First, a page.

Hey there, time traveller!
This article was published 10/8/2012 (1719 days ago), so information in it may no longer be current.
Canadian women have been premiers in four provinces and all three territories, and four of them are currently in office. One might think this is a reason to rejoice. It sounds good, but is it?
Catherine Callbeck, from Prince Edward Island, was the first woman elected by the general population as premier and governed from 1993 to 1996. Originally elected in the '70s, she had served both at the federal and provincial levels. Her Liberal government introduced a significant number of unpopular changes. Recognizing her impending rout, Callbeck resigned just before the election was called in 1996 and her party was massively defeated. Callbeck left electoral politics but within a year, she was appointed a senator.
Pat Duncan, in the Yukon, was the second woman elected as premier, in 2000. Duncan, a Liberal, became very unpopular with her own caucus as a result of her authoritarian style and she suffered enough defections that her government slipped to minority status. In a bid to gain a majority back, she called an election after only two years in office, much to the anger of electors who reduced her party to one seat, her own. Liberals were furious and called a leadership convention and she was defeated. She did not run in the next election.
Kathy Dunderdale was elected in 2011 as the Conservative premier in Newfoundland. It was an interesting election campaign, since for the first time in Canadian history, the leaders of all three major parties were women. Dunderdale may make history again by being the first woman re-elected as premier by the general population. She followed a popular premier but has a much more conciliatory leadership style than Danny Williams. Newfoundland, however, has a history of replacing its premiers with rapidity, having had seven different premiers since 1989.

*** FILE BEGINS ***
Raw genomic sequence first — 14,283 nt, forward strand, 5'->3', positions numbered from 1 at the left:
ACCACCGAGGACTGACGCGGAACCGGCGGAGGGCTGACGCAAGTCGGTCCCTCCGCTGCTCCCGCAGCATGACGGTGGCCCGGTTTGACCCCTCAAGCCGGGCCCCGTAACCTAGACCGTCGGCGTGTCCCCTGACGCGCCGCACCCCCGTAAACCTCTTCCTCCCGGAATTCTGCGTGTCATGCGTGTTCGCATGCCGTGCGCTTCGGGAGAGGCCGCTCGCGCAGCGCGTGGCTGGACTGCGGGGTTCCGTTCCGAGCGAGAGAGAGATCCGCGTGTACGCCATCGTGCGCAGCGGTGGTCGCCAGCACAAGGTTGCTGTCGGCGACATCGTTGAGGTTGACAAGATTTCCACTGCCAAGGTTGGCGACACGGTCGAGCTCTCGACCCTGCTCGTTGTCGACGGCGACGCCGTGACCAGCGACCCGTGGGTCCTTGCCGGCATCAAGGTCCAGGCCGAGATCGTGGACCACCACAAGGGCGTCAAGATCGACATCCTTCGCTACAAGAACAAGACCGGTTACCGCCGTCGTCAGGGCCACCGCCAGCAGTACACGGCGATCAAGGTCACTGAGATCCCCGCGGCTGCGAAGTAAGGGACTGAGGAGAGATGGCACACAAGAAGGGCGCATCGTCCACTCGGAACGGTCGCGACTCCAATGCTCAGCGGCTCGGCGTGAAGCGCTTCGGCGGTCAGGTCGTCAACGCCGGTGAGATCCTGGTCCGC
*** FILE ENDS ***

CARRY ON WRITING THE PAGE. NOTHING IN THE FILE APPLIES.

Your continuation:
Alison Redford was elected as the Progressive Conservative premier of Alberta in 2012. Articulate and relatively young, Redford has an excellent chance of re-election, since the Tories have held power there for more than 40 years. With almost no caucus support in her leadership run, however, Redford is going to keep an eye on disgruntled caucus members. Maintaining her position will be helped by her main contender for premier, Danielle Smith of the Wildrose party. With a load of rednecks and party members who do not believe in party discipline, Smith will likely have a turbulent few years as leader of the opposition and her party may implode.
The remaining four female premiers were not elected by the voters. Two women were chosen as premiers in consensus governments, a form of government many people think is more suited to women's style of governing than the heavily partisan governments seen today in much of Canada.
Nellie Cournoyer was selected by her colleagues in the Northwest Territories in 1992 to be their premier. Cournoyer resigned in 1995 after serving only one term and took over as head of the Inuvialuit Regional Corp., which oversees land and financial compensation from a land-claim settlement reached in 1984. She remains in this position today.